In medieval Latin »Valvasor« or »Valvasore« held the meaning »the carrier of the feud«. In western Europe its use can be traced back to the 11th century. The family Valvasor originated in the region of Bergamo in northern Italy, specifically from the town Telgate. It was Janez Baptist Valvasor who established the family Valvasor in the region of Carniola in central Europe, that is now the Republic of Slovenia. The capital of Slovenia, Ljubljana, was already then the centre of trade, administration, religion and learning for the area. It played an important role as the main market town on route between eastern and central Europe, and Italy. It is not surprising that it became a magnet for enterprising businessmen.
Valvasor’s father migrated to Ljubljana and soon made a fortune, providing a solid foundation for the family, which reached the peak of its power in the second half of the 17th century. On 11th March 1547 he formally became a citizen of Ljubljana, which at the time meant a significant rise in social status in the state of Carniola. As a man of standing and considerable property, he was also able to issue several loans to the Archduke Karl, who in return gave him the right to the rents of the Laško estate in 1554. Subsequently, following more loans over several years, he gained the estates of Konjice, Švajlarski Turn and Medija, which added to the family status and furthered its influence.
The acquisition of the properties and the subsequent marriage to Emerenciana, the daughter of Ljubljana’s mayor Vid Khisl led to his further social advancement. In 1551 he acquired the title to provincial nobility. The marriage was short-lived. After the death of his wife in 1572, Janez Baptist Valvasor remarried. The bride belonged to the noble family Werneckh. He died childless in 1581 and was buried in the church cemetery in Laško, a place to which he was closely attached. A few months before his death he made a last will and testament, leaving the castle of Medija to Hieronim Valvasor, a distant relative, for his »loyalty to the family«.
Hieronim had four children with Agnes von Scheyer – two sons – Jernej and Adam and two daughters – Lucretia and Zofija. His considerable properties and castles, as well as his wealth enabled Hieronim to join the ranks of Carniolan upper nobility in 1602. He died in 1612.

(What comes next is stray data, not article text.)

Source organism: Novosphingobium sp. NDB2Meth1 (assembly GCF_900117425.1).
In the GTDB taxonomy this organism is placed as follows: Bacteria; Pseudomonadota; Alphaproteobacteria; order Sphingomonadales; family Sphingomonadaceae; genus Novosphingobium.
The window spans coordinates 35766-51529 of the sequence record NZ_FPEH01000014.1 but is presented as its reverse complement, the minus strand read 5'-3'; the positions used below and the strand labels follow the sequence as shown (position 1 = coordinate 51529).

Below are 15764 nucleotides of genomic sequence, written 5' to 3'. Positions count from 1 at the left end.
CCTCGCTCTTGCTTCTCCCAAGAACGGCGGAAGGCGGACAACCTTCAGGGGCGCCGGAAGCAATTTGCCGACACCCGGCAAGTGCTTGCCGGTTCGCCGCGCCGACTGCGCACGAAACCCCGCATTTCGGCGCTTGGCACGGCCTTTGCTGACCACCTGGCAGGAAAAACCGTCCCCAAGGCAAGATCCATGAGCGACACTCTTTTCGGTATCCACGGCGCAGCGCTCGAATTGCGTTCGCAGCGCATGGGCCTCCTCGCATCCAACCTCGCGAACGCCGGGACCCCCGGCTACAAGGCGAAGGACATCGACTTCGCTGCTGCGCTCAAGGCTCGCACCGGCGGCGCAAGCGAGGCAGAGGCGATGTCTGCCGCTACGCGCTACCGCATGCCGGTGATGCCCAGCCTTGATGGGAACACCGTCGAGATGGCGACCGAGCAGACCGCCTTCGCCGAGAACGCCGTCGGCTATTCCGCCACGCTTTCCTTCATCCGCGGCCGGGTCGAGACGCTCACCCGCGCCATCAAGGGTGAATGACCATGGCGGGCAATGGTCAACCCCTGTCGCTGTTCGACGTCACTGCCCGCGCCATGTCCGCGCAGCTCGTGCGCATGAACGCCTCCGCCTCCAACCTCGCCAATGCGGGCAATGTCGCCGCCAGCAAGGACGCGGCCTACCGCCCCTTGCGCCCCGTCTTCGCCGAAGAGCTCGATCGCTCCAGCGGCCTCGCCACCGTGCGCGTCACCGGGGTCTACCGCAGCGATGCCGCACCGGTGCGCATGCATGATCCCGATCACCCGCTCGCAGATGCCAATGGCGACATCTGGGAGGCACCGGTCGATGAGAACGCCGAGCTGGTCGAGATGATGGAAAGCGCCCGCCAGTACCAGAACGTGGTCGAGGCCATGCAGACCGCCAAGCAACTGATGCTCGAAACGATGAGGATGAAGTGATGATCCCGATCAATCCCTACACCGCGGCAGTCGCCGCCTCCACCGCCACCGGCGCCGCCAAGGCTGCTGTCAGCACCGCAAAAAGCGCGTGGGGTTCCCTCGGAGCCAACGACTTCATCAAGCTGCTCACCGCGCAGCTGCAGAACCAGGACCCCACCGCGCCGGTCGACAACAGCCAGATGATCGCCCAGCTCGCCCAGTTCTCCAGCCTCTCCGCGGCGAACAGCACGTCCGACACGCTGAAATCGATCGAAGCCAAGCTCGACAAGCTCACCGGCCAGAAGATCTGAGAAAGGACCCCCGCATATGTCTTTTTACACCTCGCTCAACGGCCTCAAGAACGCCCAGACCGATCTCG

His heirs were Jernej and Adam. It is Jernej who becomes important to this story. He was born in 1595 and married the Baroness Marija Elizabeta von Dornberg and had seven chidren with her (four sons and three daughters). After his wife died, he married for the second time in 1632, Ana Marija Rauber from the Krumperk Castle at Domžale. The marriage was most fruitful, since they had 17 children. The twelfth child was a son named Janez Vajkard – our Valvasor.
Jernej was a good father to his large family but also a prosperous landlord who increased his property by several considerable holdings. In 1641 he bought the Gamberk Castle, then gradually added the estates Belnek, Zavrh, and Moravče. He was active in politics as the Chief Treasurer of the Duchy of Carniola and Member of the Carniola Council. After his death in 1652, the family lineage continued with three sons, Karel from his first marriage, Janez Vajkard and Janez Herbard from the second.
During the second half of the 17th century the family Valvasor reached the peak of its power, wealth and influence, which lasted into the middle of the 18th century. This was the time when the family Valvasor was connected through marriage to all the important noble families of Carniola.
The downward slide of the family began in the middle of the 18th century, when their life force and economic power began to fade, and their estates were gradually taken over by strangers. The family was mentioned for the last time in the lists of Carniolan nobility in 1808. The Jesuit Wolfgang Valvasor, doctor of theology was rector of three Jesuit collegia, in Ljubljana, Klagenfurt and finally at the University of Graz from 1741 to 1757. Apart from Janez Vajkard Valvasor whose fame and significance were recognized only later, it was the Jesuit Wolfgang Valvasor who reached the highest rank in society as doctor of theology, several times rector of Jesuit collegia and of the University of Graz.